The Clyde Valley Woodlands National Nature Reserve is ten years old this year and one of only 41 National Nature Reserves (NNRs) in Scotland. It is also the only composite NNR as it consists of six individual woodlands; each one occupying its own dramatic river gorge. National Nature Reserves are some of the ecologically richest areas in Scotland and are designated by the government NGO, Scottish Natural Heritage. We are in a list that also includes places like St Kilda, Loch Lomond and the Isle of May.
The woodlands follow the route of the river from the Falls of Clyde through to Chatelherault Country Park. The other woodlands along the way are Cleghorn Glen, Cartland Crags, Lower Nethan Gorge and Maudslie Woods. These woodlands are jointly managed Scottish Wildlife Trust, South Lanarkshire Council and Scottish Natural Heritage.
The woodlands are hidden in dramatic river gorges, carved by the waters of the Clyde, the Avon, the Mouse and the Nethan. Here, wildlife thrives in these ribbons of ‘wild land’ that lace the Lanarkshire landscape. These valleys are too steep to farm or build on and so the soil has remained undisturbed for centuries, resulting in some of Scotland’s most biodiverse habitats. The rich soils give life to the towering oaks that reach across these gorges.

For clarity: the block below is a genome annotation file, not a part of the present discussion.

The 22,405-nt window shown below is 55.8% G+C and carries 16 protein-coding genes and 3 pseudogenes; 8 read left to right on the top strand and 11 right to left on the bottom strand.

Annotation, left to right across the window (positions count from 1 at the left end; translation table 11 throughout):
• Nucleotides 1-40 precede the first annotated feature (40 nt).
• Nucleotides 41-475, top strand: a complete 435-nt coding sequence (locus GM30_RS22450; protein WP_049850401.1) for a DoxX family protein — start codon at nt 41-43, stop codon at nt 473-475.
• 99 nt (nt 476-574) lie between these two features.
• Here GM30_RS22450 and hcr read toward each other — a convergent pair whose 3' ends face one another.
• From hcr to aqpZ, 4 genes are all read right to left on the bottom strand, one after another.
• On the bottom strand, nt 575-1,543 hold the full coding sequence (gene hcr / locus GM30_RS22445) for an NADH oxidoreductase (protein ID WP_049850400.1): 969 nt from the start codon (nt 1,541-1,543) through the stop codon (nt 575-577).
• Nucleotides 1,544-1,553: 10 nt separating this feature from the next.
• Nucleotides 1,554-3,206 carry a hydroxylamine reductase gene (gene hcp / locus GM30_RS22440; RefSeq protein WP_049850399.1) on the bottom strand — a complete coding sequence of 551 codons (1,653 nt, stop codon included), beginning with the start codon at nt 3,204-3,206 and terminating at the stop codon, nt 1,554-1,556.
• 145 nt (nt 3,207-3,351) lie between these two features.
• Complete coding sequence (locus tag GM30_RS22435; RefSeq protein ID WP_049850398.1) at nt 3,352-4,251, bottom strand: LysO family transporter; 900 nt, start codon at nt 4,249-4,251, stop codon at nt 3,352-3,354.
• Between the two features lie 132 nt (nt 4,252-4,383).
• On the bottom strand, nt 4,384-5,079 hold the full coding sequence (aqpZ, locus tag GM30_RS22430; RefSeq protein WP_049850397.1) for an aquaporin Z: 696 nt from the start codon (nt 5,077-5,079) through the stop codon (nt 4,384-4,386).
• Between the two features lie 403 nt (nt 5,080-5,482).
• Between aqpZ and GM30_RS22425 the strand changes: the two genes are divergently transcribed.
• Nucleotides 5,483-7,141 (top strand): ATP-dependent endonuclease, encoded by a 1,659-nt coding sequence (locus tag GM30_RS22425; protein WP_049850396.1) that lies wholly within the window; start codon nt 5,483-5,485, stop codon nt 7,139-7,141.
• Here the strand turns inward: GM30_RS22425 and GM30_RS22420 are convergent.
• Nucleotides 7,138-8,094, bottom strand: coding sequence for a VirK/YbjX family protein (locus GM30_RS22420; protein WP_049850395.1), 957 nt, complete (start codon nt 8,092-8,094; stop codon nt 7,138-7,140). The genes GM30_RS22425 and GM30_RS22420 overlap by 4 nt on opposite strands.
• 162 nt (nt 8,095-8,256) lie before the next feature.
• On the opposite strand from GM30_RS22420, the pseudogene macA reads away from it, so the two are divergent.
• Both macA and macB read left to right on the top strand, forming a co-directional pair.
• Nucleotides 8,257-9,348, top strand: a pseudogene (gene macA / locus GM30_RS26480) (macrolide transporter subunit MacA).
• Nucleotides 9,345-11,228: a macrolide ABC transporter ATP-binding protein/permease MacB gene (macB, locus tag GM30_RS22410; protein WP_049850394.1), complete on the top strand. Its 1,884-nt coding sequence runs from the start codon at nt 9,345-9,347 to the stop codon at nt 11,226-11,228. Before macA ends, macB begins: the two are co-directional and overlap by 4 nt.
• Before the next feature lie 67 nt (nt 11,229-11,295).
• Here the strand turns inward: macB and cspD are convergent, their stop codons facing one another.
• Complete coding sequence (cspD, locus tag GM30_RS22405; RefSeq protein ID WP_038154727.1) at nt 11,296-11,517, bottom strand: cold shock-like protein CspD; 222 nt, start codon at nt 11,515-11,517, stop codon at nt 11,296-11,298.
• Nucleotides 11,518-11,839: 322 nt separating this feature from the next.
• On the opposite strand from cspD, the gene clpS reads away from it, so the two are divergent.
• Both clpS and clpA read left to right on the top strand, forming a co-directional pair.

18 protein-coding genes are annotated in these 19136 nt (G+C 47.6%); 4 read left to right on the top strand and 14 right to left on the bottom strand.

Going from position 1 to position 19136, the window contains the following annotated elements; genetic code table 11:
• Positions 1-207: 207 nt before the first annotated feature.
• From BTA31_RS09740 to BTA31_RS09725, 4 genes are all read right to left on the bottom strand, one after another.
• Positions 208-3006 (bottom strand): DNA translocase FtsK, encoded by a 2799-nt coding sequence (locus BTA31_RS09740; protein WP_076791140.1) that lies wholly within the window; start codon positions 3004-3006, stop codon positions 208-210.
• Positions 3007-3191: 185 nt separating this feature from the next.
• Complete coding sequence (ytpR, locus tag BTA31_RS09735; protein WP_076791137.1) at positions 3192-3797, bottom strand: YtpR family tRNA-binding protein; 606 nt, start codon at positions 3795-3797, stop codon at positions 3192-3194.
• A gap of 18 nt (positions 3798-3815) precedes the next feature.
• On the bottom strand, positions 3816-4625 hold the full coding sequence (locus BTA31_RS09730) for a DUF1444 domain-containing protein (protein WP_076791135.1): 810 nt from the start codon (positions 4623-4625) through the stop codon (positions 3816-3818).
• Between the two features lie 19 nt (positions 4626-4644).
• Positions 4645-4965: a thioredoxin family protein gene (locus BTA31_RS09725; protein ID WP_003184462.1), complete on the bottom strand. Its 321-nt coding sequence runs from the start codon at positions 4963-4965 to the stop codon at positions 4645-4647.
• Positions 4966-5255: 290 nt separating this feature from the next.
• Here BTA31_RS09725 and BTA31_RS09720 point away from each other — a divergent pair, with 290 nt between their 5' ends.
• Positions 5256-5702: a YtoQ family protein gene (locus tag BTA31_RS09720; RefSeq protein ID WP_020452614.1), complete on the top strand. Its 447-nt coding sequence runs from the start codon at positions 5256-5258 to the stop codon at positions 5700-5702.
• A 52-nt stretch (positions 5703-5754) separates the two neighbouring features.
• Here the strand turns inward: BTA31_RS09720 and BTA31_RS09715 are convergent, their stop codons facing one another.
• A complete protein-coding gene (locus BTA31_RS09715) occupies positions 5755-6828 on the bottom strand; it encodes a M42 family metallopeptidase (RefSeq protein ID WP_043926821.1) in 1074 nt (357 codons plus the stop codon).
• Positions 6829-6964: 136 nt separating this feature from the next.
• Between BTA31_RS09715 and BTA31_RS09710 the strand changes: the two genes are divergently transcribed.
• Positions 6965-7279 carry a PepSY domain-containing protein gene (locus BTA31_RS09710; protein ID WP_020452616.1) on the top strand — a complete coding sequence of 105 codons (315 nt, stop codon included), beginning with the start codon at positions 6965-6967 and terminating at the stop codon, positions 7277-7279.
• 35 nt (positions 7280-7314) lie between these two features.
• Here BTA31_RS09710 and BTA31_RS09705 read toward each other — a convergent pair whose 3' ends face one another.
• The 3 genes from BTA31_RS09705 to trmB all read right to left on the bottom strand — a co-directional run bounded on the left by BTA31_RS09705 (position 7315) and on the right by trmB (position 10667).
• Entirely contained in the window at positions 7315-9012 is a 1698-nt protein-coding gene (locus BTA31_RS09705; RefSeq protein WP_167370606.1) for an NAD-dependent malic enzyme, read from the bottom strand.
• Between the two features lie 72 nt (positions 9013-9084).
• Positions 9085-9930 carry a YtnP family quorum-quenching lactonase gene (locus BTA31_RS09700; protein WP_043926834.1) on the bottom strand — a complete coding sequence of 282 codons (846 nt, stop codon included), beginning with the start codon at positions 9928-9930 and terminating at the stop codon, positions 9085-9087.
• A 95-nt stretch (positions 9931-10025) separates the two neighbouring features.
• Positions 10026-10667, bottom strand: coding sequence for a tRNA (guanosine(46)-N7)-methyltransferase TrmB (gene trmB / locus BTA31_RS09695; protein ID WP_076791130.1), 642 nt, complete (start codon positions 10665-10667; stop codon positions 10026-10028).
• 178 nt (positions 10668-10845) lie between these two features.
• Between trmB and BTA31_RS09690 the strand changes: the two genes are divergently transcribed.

If you haven’t been to some of the smaller woodlands that make up the Clyde Valley Woodlands National Nature Reserve then now is a great time to visit. The leaves on the trees are beginning to turn their beautiful oranges, yellows and reds. It’s a veritable feast for the eyes! To find out more about each of these woodlands and other National Nature Reserve visit Scotland’s National Nature Reserves website. There are leaflets to download with details of the different trails available and information about each of the sites.
Laura Preston, Falls of Clyde Ranger
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